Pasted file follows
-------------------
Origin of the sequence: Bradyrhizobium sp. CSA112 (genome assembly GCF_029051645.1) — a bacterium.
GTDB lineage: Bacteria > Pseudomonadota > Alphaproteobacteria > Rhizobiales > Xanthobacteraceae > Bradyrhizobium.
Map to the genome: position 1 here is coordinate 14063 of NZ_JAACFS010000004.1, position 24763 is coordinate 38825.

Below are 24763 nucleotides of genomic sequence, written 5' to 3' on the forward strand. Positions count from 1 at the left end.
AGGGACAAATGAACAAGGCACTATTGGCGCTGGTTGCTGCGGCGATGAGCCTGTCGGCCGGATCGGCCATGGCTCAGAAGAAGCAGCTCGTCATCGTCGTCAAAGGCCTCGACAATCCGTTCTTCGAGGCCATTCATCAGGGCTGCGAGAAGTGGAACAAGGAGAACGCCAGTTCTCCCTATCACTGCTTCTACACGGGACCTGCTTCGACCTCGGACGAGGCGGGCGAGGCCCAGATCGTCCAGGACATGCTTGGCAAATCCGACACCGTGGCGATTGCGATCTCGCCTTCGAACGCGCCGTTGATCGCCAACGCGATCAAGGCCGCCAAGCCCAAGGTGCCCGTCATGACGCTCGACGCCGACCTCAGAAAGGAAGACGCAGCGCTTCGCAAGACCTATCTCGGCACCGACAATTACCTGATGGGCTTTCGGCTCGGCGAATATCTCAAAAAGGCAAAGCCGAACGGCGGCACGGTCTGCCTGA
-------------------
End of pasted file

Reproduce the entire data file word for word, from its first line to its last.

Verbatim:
Origin of the sequence: Bradyrhizobium sp. CSA112 (genome assembly GCF_029051645.1) — a bacterium.
GTDB lineage: Bacteria > Pseudomonadota > Alphaproteobacteria > Rhizobiales > Xanthobacteraceae > Bradyrhizobium.
Map to the genome: position 1 here is coordinate 14063 of NZ_JAACFS010000004.1, position 24763 is coordinate 38825.

Below are 24763 nucleotides of genomic sequence, written 5' to 3' on the forward strand. Positions count from 1 at the left end.
AGGGACAAATGAACAAGGCACTATTGGCGCTGGTTGCTGCGGCGATGAGCCTGTCGGCCGGATCGGCCATGGCTCAGAAGAAGCAGCTCGTCATCGTCGTCAAAGGCCTCGACAATCCGTTCTTCGAGGCCATTCATCAGGGCTGCGAGAAGTGGAACAAGGAGAACGCCAGTTCTCCCTATCACTGCTTCTACACGGGACCTGCTTCGACCTCGGACGAGGCGGGCGAGGCCCAGATCGTCCAGGACATGCTTGGCAAATCCGACACCGTGGCGATTGCGATCTCGCCTTCGAACGCGCCGTTGATCGCCAACGCGATCAAGGCCGCCAAGCCCAAGGTGCCCGTCATGACGCTCGACGCCGACCTCAGAAAGGAAGACGCAGCGCTTCGCAAGACCTATCTCGGCACCGACAATTACCTGATGGGCTTTCGGCTCGGCGAATATCTCAAAAAGGCAAAGCCGAACGGCGGCACGGTCTGCCTGA